The corona cops are out of control

The heavy-handed enforcement of non-existent laws needs to stop.

Luke Gittos

Luke Gittos

Topics Covid-19 Politics UK

Northamptonshire Police, Nick Adderley, addressed a press conference last week sounding more like a military general than the chief of a regional police force.

Adderly said that his officers had given the public a ‘three-week grace’ period to ‘understand what is being asked of them [during the lockdown] and why’. He announced that this grace period was over and that officers would now be enforcing the law vigorously, using fixed-penalty notices and arrests. He said the police could resort to roadblocks to prevent unnecessary journeys and – if people ‘do not heed the warnings’ – could also start searching shopping trolleys to make sure that supermarket customers are not buying unnecessary items.

Adderly later used Twitter to row back on the threat of searching trolleys, claiming that he was merely making a point about the ‘necessity of individual journeys’. It might be easy to dismiss Adderley as one senior officer going slightly over the top. But his intervention was part of a wider trend.

There is no evidence whatsoever that large numbers of people are ignoring the lockdown. Adderley himself accepted that the ‘vast majority’ of the public were complying and that his force was merely looking to ‘hone in on’ persistent rulebreakers. But given the extraordinary levels of public compliance with the lockdown, this begs the question: why was Adderley’s press conference necessary at all? Why do the police feel compelled to lecture us about these restrictions? Adderley said part of the police’s role is to ‘educate the public’ about the seriousness of coronavirus. Since when?

Examples of over-policing continue to stack up. On Good Friday, Cambridgeshire Police tweeted that officers were pleased to find no shoppers in the ‘non-essential’ aisles at Tesco. On the same day, South Yorkshire Police were forced to apologise after an officer in Rotherham was filmed telling a family they were not allowed in their own front garden. Another video shared online showed officers breaking down a man’s door because they had heard reports of a gathering. The man was watching television alone.

One of the clear problems is that officers are focusing on whether people’s actions are ‘essential’, rather than making a commonsense judgment about whether people are causing harm. When police officers are encouraged to pass judgment on other people’s ideas of what constitutes an ‘essential’ journey, or an essential activity, or even an essential piece of shopping, it is not surprising that bizarre examples of overzealous policing keep emerging.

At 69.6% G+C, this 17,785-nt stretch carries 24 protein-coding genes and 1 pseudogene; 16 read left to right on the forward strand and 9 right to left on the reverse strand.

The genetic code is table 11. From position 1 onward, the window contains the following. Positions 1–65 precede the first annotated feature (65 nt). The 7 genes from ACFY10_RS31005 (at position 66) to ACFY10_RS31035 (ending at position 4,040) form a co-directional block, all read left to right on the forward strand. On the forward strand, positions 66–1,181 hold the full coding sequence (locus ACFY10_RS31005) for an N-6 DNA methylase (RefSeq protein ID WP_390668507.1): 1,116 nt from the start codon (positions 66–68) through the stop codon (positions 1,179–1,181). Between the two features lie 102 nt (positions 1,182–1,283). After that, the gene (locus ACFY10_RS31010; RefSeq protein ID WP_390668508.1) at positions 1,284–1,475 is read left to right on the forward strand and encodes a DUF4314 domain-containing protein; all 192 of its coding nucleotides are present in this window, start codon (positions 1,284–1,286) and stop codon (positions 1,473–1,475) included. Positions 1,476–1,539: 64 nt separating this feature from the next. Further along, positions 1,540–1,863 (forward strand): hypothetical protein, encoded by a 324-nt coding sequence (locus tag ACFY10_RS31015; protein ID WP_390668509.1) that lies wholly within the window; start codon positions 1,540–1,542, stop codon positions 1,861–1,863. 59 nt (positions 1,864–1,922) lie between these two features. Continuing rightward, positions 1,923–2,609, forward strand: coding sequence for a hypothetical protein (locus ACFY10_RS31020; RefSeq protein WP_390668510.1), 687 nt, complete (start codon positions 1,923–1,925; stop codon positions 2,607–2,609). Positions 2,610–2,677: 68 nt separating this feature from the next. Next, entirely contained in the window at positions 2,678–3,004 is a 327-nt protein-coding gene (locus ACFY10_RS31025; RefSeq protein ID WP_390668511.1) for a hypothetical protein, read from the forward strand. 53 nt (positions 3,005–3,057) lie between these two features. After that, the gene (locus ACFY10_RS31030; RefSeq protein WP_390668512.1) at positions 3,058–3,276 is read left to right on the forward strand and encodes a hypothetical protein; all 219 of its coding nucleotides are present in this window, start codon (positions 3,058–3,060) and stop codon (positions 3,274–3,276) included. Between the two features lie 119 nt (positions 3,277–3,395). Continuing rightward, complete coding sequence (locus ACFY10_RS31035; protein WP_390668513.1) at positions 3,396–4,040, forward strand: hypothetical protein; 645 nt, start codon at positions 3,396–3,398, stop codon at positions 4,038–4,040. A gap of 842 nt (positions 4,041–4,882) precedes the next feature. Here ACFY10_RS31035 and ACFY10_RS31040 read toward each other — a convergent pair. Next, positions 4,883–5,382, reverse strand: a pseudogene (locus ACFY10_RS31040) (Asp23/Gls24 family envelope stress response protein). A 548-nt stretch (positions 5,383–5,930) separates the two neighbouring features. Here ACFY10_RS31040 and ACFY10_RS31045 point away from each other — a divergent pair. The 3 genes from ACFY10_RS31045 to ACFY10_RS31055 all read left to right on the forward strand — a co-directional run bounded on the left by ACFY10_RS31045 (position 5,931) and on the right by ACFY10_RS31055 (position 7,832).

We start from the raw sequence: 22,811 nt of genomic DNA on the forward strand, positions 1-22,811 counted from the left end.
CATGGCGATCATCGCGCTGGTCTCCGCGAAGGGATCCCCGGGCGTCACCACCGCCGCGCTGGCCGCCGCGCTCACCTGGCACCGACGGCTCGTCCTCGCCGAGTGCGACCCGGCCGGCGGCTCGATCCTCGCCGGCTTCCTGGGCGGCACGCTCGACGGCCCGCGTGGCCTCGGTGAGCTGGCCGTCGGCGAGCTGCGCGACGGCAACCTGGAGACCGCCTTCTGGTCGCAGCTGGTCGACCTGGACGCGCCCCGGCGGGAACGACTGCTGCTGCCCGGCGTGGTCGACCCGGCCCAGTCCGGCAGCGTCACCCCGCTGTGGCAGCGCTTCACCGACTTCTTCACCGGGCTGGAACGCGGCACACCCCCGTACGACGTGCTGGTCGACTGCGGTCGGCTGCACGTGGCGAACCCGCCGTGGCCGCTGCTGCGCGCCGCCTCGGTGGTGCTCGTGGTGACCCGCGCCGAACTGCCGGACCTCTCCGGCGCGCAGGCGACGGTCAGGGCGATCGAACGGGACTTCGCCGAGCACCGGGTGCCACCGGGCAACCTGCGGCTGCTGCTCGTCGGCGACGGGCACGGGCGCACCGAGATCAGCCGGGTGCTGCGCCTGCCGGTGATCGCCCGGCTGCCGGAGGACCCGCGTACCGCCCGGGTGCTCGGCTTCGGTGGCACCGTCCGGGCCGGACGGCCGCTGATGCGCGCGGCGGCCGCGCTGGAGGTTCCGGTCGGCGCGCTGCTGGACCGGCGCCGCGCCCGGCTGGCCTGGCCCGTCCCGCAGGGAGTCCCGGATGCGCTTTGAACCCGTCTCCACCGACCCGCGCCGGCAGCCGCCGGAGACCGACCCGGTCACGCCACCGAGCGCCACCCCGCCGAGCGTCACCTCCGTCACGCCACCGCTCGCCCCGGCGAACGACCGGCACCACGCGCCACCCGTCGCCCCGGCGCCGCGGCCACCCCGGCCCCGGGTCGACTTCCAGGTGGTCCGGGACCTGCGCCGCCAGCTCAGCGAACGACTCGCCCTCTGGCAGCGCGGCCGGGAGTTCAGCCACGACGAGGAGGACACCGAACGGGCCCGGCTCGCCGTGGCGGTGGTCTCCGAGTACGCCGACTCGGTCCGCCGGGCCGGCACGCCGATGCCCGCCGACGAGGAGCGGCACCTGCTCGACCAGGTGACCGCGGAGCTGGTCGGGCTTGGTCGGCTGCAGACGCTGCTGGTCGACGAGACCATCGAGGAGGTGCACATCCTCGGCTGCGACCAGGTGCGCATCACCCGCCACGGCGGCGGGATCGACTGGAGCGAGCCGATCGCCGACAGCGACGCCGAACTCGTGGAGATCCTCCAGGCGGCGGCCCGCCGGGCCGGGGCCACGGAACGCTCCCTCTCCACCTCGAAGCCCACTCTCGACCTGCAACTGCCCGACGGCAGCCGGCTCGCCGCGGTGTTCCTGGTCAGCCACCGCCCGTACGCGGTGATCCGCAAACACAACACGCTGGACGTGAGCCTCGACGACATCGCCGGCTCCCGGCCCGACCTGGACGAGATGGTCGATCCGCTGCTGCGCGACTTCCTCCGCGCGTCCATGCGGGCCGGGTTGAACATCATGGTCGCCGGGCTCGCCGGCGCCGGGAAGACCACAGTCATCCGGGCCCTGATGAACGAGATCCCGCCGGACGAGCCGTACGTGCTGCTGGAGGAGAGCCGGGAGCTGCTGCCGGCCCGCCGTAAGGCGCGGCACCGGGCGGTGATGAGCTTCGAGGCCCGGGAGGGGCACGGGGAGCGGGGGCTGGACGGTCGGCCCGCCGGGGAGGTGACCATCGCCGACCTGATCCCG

There is also an apparent ignorance of the law among the police. There is no explicit power under the Coronavirus Act 2020 to enter someone’s home. Clearly, breaking a man’s door down is a disproportionate response to a report of a gathering. Nor is there any law against buying or selling non-essential items.

We are seeing worrying signs of the police moving beyond the law to enforce their own idea of what the lockdown should look like. This was abundantly clear in the first publicised prosecution under the Coronavirus Act, in the course of which the police demanded that the suspect explain why she was out of her home. Again, there is no power for this in the law.

This heavy-handed policing will be counterproductive. Any long-term strategy against the virus will have to include a significant element of public trust. It would make more sense for the police and the government to trust people to make the right decisions in the face of the available information, rather than seeking to police zealously those who appear to break the rules. It is not the job of the police to monitor and maintain public health. We need to be trusted to do this ourselves, with the law intervening only when absolutely necessary.

In a democracy, policing is only achievable by consent. People have to believe that the police are acting in their best interests. That means police officers need to make commonsense judgments about what constitutes criminal behaviour and what does not. Over-policing is not effective policing. The police need to start backing off.

Luke Gittos is a spiked columnist and author. His latest book Human Rights – Illusory Freedom: Why We Should Repeal the Human Rights Act, is published by Zero Books. Order it here.

Picture by: Getty.

To enquire about republishing spiked’s content, a right to reply or to request a correction, please contact the managing editor, Viv Regan.

Topics Covid-19 Politics UK


Want to join the conversation?

Only spiked supporters and patrons, who donate regularly to us, can comment on our articles.

Join today